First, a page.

Remembering is important

2013-02-14 00:00

NOW work at an interesting intersection of history. Last week, my employer finally shed its European namesake and renamed itself the King Dinuzulu Hospital Complex. An important figure in the South African struggle against colonialism and imperialism, history remembers him as the first king to join the African National Congress, working closely with its first president, Dr John Langalibalele Dube, after whom Longmarket Street in Pietermarizburg is renamed.

He was the last monarch of the Zulu nation to be officially recognised by the British, ruling from1884 until his death, aged 45, in 1913. He was exiled and imprisoned many times. In 1910, Prime Minister Louis Botha granted him an early release, but placed him under house arrest in the Transvaal. Their statues stand alongside each other in Durban, at the corner of Warwick Avenue and Berea Highway (also renamed after Dinuzulu).

No more King George V

The name change was pronounced by Premier Zweli Mkhize in February 2012, and 53 weeks later, the signboards that read “King George V” came crashing down in a red-carpet ceremony full of pomp, dance, songs and food.

People seemed happy to do away with King George V, a colonial narcissist who in 1914 denied an African delegation a request that they get their stolen land back. Health MEC Dr Sibongiseni Dhlomo diplomatically incorporated neighbourhood suggestions for other names. So, the R1,1 billion renovated complex, which includes specialist mental health services, had its tuberculosis treatment centre named after the pioneering Dr David Landua, and the new district hospital wing honours Professor Fatima Meer.

The area in which the complex is situated is itself a kaleidoscope of cultures, overlapping Sydenham, Asherville, Overport, Springfield and Sherwood, and cushioned by Morningside, Westville, and Reservoir Hills. Located in historically Indian and coloured residential areas, the complex is meant to serve a very far-reaching population, going as far as Ntuzuma, KwaMashu and Inanda.

The racial and socioeconomic mix is thus very varied, attracting diverse patients. The name King George V has no ancestral or personal resonance with the people we are serving.

In Mkhize’s address on January 29, attended by Ahmed Kathrada and Dinuzulu’s great-grandson, the current King Goodwill Zwelithini, he remarked that “in the post-colonial dispensation, institutions should [not] honour colonial masters when we have our own heroes who made meaningful contributions for our people”. I agree. However, there are some cautions to heed.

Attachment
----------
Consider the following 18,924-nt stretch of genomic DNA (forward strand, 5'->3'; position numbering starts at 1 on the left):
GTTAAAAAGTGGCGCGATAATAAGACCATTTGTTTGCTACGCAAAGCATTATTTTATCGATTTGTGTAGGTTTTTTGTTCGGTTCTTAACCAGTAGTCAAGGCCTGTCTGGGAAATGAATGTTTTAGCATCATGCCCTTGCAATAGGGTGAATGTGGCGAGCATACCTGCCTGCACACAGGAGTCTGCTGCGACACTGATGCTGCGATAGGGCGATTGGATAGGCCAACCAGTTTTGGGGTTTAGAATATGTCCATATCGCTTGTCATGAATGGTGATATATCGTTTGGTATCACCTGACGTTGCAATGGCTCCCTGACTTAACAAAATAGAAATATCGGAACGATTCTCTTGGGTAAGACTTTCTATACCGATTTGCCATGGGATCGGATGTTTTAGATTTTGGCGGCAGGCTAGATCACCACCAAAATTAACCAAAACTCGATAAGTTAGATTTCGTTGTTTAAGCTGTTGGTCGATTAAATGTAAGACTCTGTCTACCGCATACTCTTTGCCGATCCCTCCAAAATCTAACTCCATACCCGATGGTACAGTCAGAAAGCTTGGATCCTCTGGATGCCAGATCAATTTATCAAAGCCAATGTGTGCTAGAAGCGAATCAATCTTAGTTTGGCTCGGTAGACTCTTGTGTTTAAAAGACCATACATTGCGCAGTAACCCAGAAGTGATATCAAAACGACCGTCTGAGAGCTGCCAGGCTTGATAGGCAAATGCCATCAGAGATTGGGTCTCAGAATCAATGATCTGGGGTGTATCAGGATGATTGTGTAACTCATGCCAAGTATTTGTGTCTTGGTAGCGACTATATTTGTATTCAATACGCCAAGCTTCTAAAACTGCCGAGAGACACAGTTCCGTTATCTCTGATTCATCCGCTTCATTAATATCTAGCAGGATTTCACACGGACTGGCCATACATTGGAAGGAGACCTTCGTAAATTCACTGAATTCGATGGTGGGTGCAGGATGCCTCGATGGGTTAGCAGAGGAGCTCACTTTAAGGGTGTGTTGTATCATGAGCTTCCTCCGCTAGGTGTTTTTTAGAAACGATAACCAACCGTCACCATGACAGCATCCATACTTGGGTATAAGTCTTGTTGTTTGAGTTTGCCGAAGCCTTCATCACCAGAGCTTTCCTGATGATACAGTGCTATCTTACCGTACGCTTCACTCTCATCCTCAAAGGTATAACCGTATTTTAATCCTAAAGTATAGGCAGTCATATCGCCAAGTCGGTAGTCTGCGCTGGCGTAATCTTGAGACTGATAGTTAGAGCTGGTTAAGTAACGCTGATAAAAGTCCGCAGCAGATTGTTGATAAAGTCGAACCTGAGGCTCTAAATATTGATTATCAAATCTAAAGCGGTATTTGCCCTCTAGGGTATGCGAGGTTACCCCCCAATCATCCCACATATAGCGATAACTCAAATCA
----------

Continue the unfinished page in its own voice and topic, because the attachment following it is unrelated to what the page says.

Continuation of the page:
Political branding

Firstly, fairness must prevail. As Prince Mangosuthu Buthelezi wittily mentioned, the ANC cannot be selective about who it chooses to remember. Buthelezi was irked that he only found out about the name change the day before, despite him being a direct descendant of Dinuzulu. “Were it not for the king’s command at the 11th hour, I would not have been present as my mother’s father was honoured,” said Buthelezi.

This is, of course, no accident. Renaming is not about balancing history; it’s about political branding. In this case, it backfired slightly because Buthelezi was given a stage in front of a very large audience to chastise the ANC for trying to dominate the historical narrative. The story of our struggle for a free country is not owned by any one organisation, sector or ideology.

Expensive red herrings

Secondly, priorities must prevail. Cheap political points are, in fact, rather expensive. New paraphernalia and media events cost tons of money. On our list of priorities, how does money, time and energy spent renaming buildings and roads take precedence over direct and meaningful service delivery? These red herrings distract us from the sorry excuses for the non-delivery of essential services to those who need it the most.

I am sure, given the choice, patients would opt for more hospital staff, shorter waiting times, and faster service, even if the hospital bears the name of an imperialist. Ideological interventions are significant, certainly, but in our young democracy is it at the expense of practical interventions that are more urgently needed?

Go beyond renaming

Thirdly, truth must prevail. If there is a genuine desire on the part of the government to help South Africans reclaim their sense of identity, initiatives must go beyond renaming, which, for most ordinary people, is just an inconvenient and bothersome task of changing addresses and documents, complicates the giving of directions, and creates an emotional loss of identity linked to the places one has grown accustomed to.

In recognising where we’ve come from and where we hope to advance, simply erasing the names of people we dislike does not automatically change the history of our country. The old truism that history depends on who writes it, is apt.

Suppressing history

We need to apply our minds to find more intelligent and creative ways of reclaiming our grand narratives, while balancing the hard facts of emerging from an oppressed society, shaped and contoured in endless ways by the apparent villains of the story.

Renaming is important, but so is remembering. Simply suppressing the dark aspects of history will only impede Steve Biko’s goal of mental liberation.

While I am happy to change my letterhead to King Dinuzulu and honour a person who played a part in the freedoms I enjoy, I am also uncomfortable with airbrushing King George V out of the story, because whether I like it or not, the story will be incomplete without him, even if he was a colonial bastard.

• Suntosh R. Pillay is a clinical psychologist at a public hospital in Durban. He writes independently on a variety of social issues.

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